The book is set out thematically – it is not intended as a biography, as Chris Hare makes clear at the outset – and deals with the personality of Belloc, his faith and early founding in classical literature, history and myth, his love and evocation of landscape and the importance to him of sacred places, his engagement with world of politics, as an MP and as a writer, speaker and thinker, his widely-held reputation as an anti-Semite, his experience of and response to the conflicts of the Boer War, Great War and Second World War, and finally his declining years and how he foresaw so vividly in his writings as a young man the loss and waning of powers that accompanies the journey into old age. Almost every page carries at least one, often extended, citation either from one of Belloc’s books or letters, or a description of an encounter with Belloc from a contemporary. When I would give a talk on Belloc, I would similarly festoon my speech with extensive excerpts: there is no better encounter with the man now than through the medium of his prose and verse and through the reminiscences of those who met him in life. We are not just our own narratives, we are our voice and thoughts, our aspect and our gait; and our words and the recounting of our encounters with others will reveal more about ourselves than any summary of biographical details can.
And Chris Hare has chosen these excepts with care and with an eye – and ear (Belloc’s own writings can read beautifully) – for how well they reflect upon the themes he has set out, and in particular for how, even within something as dry as Belloc’s political thinking, there is still a man, feeling and breathing and giving life to what might otherwise seem at times but dusty words.
His chapter on landscape and place, which focuses on The Four Men, was one in which I particularly delighted – not least because of all of Belloc’s single works it is the one which most captured my sensibilities while a young man at university and to this day remains that which is most imprinted upon my spirit. This fictional, almost dream-like, narrative of an autumnal walk across Sussex by the four men of the title, Grizzlebeard, the Sailor, the Poet and Myself (an Everyman of sorts) is deeply embedded in that blessed County’s countryside in the years just before the Great War – to such an extent that, as Chris Hare rightly points out, its landscape is in many ways the fifth companion of the book: such is the evocation of place in this story by turns whimsical, melancholic, riotous, satirical, elegiac, comic and poetic, that the reader feels in a very particular way that he is accompanying the four men across the fields, through the woods and down the lanes (and into the inns!) of the story with a vividness that very few other books can give.
And this rootedness in place allows all the discursive twists and turns of the conversation between the characters to somehow remain tethered to the real – so that, just as the reader can feel the chill drizzle of the evening or smell the woodfires, he can also feel the emotions that are poured out in the companions’ tales together. As Chris Hare points out elsewhere in the book, while Sussex was a very special place for Belloc – from his childhood memories of Nomansland near Slindon to his dozen-or-so married then more numerous widowed years at Kingsland, Shipley, many of Belloc’s essays feature a sacred or holy or blessed place sometimes reached only in dreams – an adumbration, or foreshadowing, of Paradise: of that patria of final peace and rest and happiness, reference to which in those last lines of the Benediction hymn, O Salutaris Hostia, would bring Belloc to the point of tears. Place, its evocation and suggestiveness, features prominently in another chapter of this book, entitled “An enduring faith”, which intelligently explores the tensions within and nuances of Belloc’s faith and spiritual temperament.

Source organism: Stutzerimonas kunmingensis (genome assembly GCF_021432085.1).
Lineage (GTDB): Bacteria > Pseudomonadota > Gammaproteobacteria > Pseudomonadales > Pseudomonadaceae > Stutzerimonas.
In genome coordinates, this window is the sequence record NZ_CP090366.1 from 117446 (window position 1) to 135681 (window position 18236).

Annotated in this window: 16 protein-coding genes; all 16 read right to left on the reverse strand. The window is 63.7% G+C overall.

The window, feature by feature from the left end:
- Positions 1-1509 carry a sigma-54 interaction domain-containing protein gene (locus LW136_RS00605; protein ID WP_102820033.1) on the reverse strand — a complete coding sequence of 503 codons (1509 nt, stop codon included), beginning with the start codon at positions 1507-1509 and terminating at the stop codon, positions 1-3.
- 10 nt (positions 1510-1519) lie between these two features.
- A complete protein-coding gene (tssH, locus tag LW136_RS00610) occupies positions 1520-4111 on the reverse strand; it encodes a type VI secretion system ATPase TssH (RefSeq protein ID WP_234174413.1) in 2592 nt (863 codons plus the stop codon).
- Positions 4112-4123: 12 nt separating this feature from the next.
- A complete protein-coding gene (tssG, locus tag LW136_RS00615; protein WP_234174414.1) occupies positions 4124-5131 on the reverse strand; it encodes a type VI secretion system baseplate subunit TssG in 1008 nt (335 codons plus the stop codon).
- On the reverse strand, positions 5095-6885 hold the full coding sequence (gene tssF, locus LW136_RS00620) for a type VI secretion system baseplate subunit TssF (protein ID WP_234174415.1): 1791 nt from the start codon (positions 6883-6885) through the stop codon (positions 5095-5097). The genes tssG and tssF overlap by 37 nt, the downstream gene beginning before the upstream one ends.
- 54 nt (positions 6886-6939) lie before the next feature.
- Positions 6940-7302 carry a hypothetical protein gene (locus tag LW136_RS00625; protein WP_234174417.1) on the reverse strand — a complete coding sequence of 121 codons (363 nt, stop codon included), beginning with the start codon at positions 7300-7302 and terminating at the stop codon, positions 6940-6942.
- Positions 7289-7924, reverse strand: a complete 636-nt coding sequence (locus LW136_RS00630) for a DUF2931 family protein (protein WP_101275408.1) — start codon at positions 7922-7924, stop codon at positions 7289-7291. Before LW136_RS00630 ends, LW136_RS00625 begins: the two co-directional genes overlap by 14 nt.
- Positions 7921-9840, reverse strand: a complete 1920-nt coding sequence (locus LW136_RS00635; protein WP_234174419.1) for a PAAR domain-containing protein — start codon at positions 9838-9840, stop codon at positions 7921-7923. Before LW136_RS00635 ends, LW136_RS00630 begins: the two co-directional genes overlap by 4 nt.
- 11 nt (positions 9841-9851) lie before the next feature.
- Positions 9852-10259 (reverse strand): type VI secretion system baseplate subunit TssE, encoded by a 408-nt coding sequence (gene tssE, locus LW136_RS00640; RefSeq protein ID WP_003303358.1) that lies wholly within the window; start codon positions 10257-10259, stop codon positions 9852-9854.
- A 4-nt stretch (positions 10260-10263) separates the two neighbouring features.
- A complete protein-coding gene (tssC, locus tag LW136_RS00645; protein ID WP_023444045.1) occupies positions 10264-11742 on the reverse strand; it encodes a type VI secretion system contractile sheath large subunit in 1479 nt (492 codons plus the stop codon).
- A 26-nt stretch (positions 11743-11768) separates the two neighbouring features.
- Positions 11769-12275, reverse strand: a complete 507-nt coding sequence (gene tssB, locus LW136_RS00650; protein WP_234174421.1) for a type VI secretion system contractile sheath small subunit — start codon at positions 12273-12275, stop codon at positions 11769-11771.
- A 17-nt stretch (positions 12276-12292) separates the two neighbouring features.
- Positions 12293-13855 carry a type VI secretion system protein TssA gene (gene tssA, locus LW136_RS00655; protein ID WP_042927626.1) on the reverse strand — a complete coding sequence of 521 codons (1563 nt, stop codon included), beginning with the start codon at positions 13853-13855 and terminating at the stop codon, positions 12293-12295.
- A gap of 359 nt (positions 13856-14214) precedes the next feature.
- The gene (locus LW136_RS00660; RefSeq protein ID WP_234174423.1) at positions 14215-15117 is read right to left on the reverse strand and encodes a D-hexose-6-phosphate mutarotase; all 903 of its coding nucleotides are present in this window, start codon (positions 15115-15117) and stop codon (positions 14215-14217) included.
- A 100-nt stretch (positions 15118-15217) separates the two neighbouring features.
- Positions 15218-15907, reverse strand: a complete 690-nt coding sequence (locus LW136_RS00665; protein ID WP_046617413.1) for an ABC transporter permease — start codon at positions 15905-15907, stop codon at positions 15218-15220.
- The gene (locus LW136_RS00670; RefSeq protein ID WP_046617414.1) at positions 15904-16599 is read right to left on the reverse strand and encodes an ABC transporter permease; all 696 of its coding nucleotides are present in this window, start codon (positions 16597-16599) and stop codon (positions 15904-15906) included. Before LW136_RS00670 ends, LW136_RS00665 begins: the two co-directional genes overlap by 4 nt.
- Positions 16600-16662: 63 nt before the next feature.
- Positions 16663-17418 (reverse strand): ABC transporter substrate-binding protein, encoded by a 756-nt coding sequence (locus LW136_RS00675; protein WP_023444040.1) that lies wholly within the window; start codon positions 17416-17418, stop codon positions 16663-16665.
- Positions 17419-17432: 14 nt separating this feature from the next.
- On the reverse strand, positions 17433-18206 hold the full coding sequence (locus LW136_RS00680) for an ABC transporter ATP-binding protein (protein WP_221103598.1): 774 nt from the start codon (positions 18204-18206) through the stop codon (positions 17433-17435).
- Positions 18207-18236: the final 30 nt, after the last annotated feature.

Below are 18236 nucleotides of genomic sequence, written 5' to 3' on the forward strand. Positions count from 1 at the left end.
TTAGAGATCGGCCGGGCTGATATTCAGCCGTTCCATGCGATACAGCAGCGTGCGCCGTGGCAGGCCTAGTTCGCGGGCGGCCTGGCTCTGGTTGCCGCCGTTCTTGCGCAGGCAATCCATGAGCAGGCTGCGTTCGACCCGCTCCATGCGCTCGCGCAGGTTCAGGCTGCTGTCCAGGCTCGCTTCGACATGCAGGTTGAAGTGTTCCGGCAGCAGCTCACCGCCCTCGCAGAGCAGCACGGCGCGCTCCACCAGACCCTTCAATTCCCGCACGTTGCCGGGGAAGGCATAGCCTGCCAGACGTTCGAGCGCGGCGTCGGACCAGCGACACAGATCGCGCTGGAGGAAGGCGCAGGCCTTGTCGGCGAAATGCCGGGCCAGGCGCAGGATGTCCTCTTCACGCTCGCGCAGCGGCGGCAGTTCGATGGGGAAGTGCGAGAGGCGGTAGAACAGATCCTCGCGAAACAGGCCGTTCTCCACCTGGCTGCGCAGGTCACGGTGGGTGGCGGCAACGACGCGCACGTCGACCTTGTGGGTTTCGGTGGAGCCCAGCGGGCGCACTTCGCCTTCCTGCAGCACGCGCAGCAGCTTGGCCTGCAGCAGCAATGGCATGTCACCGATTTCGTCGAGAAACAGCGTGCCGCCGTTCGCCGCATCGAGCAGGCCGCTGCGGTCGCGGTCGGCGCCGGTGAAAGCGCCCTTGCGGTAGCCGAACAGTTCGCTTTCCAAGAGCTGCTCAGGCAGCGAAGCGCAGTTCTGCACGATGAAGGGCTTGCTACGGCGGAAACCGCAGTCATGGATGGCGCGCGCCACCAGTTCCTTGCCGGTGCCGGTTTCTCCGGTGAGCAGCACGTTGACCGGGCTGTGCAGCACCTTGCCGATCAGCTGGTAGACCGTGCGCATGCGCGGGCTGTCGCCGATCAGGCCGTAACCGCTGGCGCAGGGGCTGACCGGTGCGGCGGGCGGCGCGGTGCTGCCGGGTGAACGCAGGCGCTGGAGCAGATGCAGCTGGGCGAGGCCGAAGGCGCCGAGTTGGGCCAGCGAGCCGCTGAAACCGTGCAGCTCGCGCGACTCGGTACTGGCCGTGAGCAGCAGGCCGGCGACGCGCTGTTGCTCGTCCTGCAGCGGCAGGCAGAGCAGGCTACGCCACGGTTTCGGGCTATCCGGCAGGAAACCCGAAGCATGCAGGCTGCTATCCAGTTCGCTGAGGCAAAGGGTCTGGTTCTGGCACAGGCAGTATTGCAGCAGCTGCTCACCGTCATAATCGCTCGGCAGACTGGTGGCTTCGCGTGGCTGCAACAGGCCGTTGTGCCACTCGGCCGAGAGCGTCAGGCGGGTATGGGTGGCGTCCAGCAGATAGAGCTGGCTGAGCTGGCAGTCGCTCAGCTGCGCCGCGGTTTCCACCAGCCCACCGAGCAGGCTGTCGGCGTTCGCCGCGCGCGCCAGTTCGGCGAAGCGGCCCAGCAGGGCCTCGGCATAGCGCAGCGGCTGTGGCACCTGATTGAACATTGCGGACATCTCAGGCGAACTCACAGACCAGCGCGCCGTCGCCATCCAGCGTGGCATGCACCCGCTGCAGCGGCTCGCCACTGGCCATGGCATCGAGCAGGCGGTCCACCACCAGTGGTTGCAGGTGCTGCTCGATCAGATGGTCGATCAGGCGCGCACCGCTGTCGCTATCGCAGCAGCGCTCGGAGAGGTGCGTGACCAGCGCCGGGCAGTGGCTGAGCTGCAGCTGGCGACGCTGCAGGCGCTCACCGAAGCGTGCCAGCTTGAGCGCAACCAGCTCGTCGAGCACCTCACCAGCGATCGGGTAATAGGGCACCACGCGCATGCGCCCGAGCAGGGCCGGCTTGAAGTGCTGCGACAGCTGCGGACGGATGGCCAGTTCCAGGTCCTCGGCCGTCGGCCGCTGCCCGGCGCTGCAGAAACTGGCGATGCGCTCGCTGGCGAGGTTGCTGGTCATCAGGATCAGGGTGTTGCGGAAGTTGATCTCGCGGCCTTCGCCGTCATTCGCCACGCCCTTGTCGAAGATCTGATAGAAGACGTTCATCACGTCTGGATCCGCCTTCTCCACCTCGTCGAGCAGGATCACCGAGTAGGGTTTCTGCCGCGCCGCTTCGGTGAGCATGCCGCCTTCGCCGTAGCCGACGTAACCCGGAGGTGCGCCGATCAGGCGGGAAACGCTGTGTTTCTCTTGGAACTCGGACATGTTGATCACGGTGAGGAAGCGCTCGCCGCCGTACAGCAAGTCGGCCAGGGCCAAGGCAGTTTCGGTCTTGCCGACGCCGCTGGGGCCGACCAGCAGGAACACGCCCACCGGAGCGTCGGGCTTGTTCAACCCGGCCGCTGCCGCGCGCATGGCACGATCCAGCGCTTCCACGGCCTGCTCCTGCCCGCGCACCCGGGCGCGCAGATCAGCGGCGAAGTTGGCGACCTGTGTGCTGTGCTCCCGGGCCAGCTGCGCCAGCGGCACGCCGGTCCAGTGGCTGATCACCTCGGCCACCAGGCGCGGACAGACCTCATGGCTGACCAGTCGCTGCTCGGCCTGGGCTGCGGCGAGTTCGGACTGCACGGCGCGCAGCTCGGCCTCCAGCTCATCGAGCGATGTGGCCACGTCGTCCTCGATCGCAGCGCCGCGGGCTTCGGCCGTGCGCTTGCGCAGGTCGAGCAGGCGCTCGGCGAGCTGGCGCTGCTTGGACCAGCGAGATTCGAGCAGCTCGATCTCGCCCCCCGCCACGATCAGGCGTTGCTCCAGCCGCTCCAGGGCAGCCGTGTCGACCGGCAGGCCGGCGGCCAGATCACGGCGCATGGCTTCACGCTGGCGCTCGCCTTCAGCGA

Whereas significant attention has been given to Belloc’s political, social, economic and to some extent historical thought, less has been written about his other works. In so many ways, there is a lot still to unpack from these less didactic writings, material that often seems casual (like his essays) but into which he poured himself and his thoughts and feelings in a very intense way. And, more suggestively than explicitly, Chris Hare’s book opens up that possibility of new avenues of approach to Belloc the man – renewing, or revivifying the knowledge and memory of him and his works, to try and explain how they can sustain and feed the spirit and mind, of how a man now seventy years dead can yet still keep us company along a road much of which will have been familiar to him, through the pangs of youth, the quiet joys of settled life, and towards our final end, a journey with all of its accompanying joys, frustrations, small triumphs and sometimes deep tragedies.